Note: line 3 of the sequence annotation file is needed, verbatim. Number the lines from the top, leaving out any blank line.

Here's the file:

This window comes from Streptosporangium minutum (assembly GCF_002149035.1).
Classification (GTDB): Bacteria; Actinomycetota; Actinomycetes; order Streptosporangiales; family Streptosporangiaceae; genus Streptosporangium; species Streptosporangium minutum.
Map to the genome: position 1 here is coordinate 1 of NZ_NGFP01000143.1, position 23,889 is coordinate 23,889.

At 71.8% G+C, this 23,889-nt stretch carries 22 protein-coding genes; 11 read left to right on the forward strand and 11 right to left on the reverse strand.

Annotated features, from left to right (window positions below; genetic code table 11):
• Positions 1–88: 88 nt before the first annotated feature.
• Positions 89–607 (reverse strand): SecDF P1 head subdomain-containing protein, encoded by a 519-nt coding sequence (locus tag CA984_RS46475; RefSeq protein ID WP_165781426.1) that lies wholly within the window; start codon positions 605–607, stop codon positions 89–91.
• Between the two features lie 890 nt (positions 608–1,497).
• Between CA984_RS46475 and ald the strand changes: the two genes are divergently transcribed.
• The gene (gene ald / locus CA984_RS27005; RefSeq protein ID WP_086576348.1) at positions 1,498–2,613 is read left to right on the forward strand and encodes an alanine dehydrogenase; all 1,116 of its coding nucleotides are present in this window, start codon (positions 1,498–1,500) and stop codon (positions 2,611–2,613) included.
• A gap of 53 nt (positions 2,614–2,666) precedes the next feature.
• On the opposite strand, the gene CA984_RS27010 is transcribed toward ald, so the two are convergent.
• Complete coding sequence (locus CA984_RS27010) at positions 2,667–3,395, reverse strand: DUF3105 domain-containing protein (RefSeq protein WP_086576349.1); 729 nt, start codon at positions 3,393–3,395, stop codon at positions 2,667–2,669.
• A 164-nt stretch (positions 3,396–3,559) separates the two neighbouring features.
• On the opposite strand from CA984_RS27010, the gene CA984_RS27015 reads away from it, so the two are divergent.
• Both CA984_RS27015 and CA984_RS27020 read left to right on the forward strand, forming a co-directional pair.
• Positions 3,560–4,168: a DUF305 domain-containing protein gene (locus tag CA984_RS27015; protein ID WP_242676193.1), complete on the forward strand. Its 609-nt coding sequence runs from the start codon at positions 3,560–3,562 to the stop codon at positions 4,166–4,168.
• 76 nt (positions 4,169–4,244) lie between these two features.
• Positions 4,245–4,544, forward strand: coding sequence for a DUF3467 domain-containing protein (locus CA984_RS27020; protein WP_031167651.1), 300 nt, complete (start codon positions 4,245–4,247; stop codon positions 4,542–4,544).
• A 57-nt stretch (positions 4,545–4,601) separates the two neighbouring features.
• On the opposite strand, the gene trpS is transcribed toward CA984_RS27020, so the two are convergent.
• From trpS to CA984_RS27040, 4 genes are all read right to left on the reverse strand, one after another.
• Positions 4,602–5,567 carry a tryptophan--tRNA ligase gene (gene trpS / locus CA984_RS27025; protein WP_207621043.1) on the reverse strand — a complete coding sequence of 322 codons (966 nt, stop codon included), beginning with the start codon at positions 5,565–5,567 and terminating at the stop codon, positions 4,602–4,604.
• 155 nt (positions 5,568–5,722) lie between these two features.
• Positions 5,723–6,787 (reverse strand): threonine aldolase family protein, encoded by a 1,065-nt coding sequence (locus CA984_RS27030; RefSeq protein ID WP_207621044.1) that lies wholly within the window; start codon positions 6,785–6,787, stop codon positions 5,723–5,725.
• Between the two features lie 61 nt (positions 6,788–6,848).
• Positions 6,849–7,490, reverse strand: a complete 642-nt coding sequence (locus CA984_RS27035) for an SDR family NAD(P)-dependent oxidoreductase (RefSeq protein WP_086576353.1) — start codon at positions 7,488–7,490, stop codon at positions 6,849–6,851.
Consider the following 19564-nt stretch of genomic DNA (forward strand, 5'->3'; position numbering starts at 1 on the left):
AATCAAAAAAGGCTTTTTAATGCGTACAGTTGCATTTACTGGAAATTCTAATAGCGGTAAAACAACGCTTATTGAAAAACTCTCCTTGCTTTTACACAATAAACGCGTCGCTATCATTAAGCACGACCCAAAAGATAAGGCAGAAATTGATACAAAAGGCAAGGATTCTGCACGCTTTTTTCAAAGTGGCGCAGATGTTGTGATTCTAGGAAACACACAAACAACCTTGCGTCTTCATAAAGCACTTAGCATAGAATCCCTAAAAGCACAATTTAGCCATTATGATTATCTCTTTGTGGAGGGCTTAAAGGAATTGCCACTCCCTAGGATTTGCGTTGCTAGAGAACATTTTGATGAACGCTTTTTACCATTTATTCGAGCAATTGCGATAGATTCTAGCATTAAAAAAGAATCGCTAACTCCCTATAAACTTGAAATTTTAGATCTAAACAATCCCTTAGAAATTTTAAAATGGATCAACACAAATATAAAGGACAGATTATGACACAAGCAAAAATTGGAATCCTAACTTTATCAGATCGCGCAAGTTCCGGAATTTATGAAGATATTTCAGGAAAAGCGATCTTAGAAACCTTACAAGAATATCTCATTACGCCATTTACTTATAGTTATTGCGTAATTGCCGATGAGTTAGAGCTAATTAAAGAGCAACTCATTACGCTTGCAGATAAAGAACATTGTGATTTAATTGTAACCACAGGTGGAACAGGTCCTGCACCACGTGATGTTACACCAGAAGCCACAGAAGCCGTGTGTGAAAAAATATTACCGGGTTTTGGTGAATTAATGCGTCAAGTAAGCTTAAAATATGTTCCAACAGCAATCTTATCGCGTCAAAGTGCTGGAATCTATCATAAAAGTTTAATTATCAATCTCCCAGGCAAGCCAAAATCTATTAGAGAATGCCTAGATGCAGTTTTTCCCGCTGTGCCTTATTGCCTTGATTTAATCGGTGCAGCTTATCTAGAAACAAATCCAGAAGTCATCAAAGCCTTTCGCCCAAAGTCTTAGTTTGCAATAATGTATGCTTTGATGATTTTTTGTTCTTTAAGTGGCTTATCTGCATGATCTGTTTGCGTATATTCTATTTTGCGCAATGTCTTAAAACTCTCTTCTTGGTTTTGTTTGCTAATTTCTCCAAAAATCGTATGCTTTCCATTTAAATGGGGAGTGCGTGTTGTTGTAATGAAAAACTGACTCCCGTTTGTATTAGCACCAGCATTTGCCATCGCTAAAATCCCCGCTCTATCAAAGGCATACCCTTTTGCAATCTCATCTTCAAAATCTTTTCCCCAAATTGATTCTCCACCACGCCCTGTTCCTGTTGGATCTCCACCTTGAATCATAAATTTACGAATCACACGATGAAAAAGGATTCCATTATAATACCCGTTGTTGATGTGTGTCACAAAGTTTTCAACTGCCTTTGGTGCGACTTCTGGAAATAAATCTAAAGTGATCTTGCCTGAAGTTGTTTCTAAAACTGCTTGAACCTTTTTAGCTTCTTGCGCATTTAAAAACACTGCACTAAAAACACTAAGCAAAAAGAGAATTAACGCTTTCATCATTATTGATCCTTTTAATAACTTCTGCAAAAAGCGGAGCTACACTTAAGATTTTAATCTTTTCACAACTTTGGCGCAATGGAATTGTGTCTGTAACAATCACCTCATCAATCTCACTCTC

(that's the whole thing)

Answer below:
Map to the genome: position 1 here is coordinate 1 of NZ_NGFP01000143.1, position 23,889 is coordinate 23,889.